The laparoscope is a slender telescope inserted through the navel (belly button) to view the pelvic and abdominal organs. Two or three half-inch incisions are made below the pubic hairline and instruments are passed through these incisions to perform the surgery. Next, a small scissors-like instrument is used to open the thin covering of the uterus, where the fibroid is found and removed. After the fibroid is removed from the uterus, it is brought out of the abdominal cavity. This is done by cutting the fibroid into small pieces. The pieces are then removed through one of the incisions. Most women are able to leave the hospital the same day as surgery. For more extensive surgery, a one-day stay may be required. Patients can usually walk on the day of surgery, drive in about a week, and return to normal activity within two weeks.
- Robotic-assisted Myomectomy
During this procedure, a surgeon sits at a special console with hand and foot controls that move robotic arms during the operation. With the assistance of the robot, the surgeon injects medication into the fibroids to decrease overall bleeding and makes an incision in the uterus. The surgeon then removes the fibroid(s) from the surrounding uterine tissue. Once the fibroid has been removed, the surgeon cuts the fibroid into smaller pieces inside the abdomen, and removes the fibroid pieces through the incision. Patients typically go home the same day of the procedure and most patients resume normal activities within two weeks.
- Abdominal Myomectomy
The operation begins with a surgeon entering the pelvic cavity through one or two incisions. Depending on the size and location of the fibroid, a vertical or horizontal incision is made. For large fibroids or fibroids that are located in a ligament between the uterus and pelvic wall, a vertical incision is required. The incision is made from the middle of the abdomen that extends below the navel (belly button). In other cases, a horizontal bikini-line incision is made that runs about an inch above the pubic bone. The procedure usually requires a hospital stay of two to three days. Recovery takes four to six weeks.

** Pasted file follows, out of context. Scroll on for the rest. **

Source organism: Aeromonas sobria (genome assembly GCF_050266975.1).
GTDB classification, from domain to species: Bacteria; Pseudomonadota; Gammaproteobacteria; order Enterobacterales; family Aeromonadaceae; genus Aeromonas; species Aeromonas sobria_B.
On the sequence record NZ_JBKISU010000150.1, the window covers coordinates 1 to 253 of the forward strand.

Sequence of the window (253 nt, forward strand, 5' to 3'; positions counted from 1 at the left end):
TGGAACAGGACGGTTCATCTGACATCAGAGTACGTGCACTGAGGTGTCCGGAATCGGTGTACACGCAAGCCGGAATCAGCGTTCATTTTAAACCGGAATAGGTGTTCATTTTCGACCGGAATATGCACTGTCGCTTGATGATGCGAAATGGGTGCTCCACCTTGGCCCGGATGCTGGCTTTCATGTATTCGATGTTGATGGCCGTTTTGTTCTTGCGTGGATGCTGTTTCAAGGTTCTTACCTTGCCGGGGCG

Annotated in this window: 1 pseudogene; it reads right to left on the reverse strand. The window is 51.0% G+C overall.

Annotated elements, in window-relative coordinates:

- Surgical hysterectomy treatments
A hysterectomy is a surgical operation to removal all or part of the uterus. There are different types of hysterectomy procedures, including:
- Vaginal Hysterectomy
This procedure is most often used in cases of uterine prolapse, or when vaginal repairs are necessary for related conditions. During a vaginal hysterectomy, the surgeon detaches the uterus from the ovaries, fallopian tubes, and upper vagina, as well as from the blood vessels and connective tissue that support it. The uterus is then removed through the vaginal opening. If a patient’s uterus is enlarged, a vaginal hysterectomy may not be possible.
- Laparoscope-assisted Vaginal Hysterectomy (LAVH)
LAVH uses a laparoscope (a thin, flexible tube containing a video camera) to guide the removal of the uterus and/or fallopian tubes and ovaries through the vagina. During LAVH, several small incisions are made in the abdominal wall through which slender metal tubes known as “trocars” are inserted to provide passage for a laparoscope and other microsurgical tools. Next, the uterus is detached from other structures in the pelvis using the laparoscopic tools. The fallopian tubes and ovaries are also detached from their ligaments and blood supply. The organs and tissue are then removed through an incision made in the vagina. LAVH typically requires a one to three day hospital stay. Complete recovery time is usually four weeks.
- Robotic-assisted Laparoscopic Hysterectomy
During a robotic-assisted laparoscopic hysterectomy, a surgeon controls the movements of robotic arms from a computer station in the operating room. Three or four small incisions are made near the belly button. Gas may be pumped into the belly to distend it and give the surgeon a better view and more room to work. The laparoscope is inserted the abdomen, while other surgical instruments are inserted through the other incisions. The uterus will be cut into small pieces that can be removed through the small incisions. Depending on the reasons for a patient’s hysterectomy, the entire uterus may be removed or just the part above the cervix. The fallopian tubes and ovaries attached to the uterus may also be removed. Most people stay in the hospital for a few days. Complete recovery may take anywhere from a few weeks to a few months.